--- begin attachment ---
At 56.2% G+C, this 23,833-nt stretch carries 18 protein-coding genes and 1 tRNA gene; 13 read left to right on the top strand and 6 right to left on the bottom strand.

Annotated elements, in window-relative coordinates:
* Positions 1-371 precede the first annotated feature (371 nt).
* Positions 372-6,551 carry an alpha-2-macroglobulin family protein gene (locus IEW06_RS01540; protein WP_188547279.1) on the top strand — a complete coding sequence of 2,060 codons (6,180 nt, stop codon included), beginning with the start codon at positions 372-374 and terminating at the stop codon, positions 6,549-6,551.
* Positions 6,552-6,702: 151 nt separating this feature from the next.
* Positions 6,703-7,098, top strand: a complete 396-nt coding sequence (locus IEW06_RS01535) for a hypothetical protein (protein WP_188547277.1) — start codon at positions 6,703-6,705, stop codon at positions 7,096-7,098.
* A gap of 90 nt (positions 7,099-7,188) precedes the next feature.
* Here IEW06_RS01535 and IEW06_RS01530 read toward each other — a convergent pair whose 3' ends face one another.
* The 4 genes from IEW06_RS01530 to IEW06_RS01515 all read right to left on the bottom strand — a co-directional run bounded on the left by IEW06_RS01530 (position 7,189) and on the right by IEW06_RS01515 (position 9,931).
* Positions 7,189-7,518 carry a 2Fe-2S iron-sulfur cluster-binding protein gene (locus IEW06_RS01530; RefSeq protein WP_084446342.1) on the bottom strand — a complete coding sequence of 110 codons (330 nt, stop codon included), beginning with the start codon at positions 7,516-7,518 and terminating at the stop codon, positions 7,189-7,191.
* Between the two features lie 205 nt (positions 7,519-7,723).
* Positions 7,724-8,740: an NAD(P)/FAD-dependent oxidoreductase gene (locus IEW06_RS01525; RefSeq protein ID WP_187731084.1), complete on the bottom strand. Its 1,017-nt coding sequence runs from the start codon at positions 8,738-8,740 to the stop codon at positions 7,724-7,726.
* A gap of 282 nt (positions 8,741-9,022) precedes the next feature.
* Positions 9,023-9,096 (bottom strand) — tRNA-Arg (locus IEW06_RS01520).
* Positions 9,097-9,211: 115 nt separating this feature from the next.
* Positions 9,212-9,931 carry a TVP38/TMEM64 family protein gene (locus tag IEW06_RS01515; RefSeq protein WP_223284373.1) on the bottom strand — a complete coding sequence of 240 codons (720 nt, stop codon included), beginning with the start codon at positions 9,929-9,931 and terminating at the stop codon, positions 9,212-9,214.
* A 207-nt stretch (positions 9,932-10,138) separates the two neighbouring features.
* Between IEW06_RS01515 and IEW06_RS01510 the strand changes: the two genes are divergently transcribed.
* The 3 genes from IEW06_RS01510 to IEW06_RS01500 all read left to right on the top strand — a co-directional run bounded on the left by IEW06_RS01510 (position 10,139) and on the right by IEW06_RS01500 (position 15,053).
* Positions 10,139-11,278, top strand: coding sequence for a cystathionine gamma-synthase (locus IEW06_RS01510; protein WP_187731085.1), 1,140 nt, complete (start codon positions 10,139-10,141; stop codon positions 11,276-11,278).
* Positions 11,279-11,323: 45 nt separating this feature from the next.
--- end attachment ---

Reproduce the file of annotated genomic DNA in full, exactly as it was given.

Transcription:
At 56.2% G+C, this 23,833-nt stretch carries 18 protein-coding genes and 1 tRNA gene; 13 read left to right on the top strand and 6 right to left on the bottom strand.

Annotated elements, in window-relative coordinates:
* Positions 1-371 precede the first annotated feature (371 nt).
* Positions 372-6,551 carry an alpha-2-macroglobulin family protein gene (locus IEW06_RS01540; protein WP_188547279.1) on the top strand — a complete coding sequence of 2,060 codons (6,180 nt, stop codon included), beginning with the start codon at positions 372-374 and terminating at the stop codon, positions 6,549-6,551.
* Positions 6,552-6,702: 151 nt separating this feature from the next.
* Positions 6,703-7,098, top strand: a complete 396-nt coding sequence (locus IEW06_RS01535) for a hypothetical protein (protein WP_188547277.1) — start codon at positions 6,703-6,705, stop codon at positions 7,096-7,098.
* A gap of 90 nt (positions 7,099-7,188) precedes the next feature.
* Here IEW06_RS01535 and IEW06_RS01530 read toward each other — a convergent pair whose 3' ends face one another.
* The 4 genes from IEW06_RS01530 to IEW06_RS01515 all read right to left on the bottom strand — a co-directional run bounded on the left by IEW06_RS01530 (position 7,189) and on the right by IEW06_RS01515 (position 9,931).
* Positions 7,189-7,518 carry a 2Fe-2S iron-sulfur cluster-binding protein gene (locus IEW06_RS01530; RefSeq protein WP_084446342.1) on the bottom strand — a complete coding sequence of 110 codons (330 nt, stop codon included), beginning with the start codon at positions 7,516-7,518 and terminating at the stop codon, positions 7,189-7,191.
* Between the two features lie 205 nt (positions 7,519-7,723).
* Positions 7,724-8,740: an NAD(P)/FAD-dependent oxidoreductase gene (locus IEW06_RS01525; RefSeq protein ID WP_187731084.1), complete on the bottom strand. Its 1,017-nt coding sequence runs from the start codon at positions 8,738-8,740 to the stop codon at positions 7,724-7,726.
* A gap of 282 nt (positions 8,741-9,022) precedes the next feature.
* Positions 9,023-9,096 (bottom strand) — tRNA-Arg (locus IEW06_RS01520).
* Positions 9,097-9,211: 115 nt separating this feature from the next.
* Positions 9,212-9,931 carry a TVP38/TMEM64 family protein gene (locus tag IEW06_RS01515; RefSeq protein WP_223284373.1) on the bottom strand — a complete coding sequence of 240 codons (720 nt, stop codon included), beginning with the start codon at positions 9,929-9,931 and terminating at the stop codon, positions 9,212-9,214.
* A 207-nt stretch (positions 9,932-10,138) separates the two neighbouring features.
* Between IEW06_RS01515 and IEW06_RS01510 the strand changes: the two genes are divergently transcribed.
* The 3 genes from IEW06_RS01510 to IEW06_RS01500 all read left to right on the top strand — a co-directional run bounded on the left by IEW06_RS01510 (position 10,139) and on the right by IEW06_RS01500 (position 15,053).
* Positions 10,139-11,278, top strand: coding sequence for a cystathionine gamma-synthase (locus IEW06_RS01510; protein WP_187731085.1), 1,140 nt, complete (start codon positions 10,139-10,141; stop codon positions 11,276-11,278).
* Positions 11,279-11,323: 45 nt separating this feature from the next.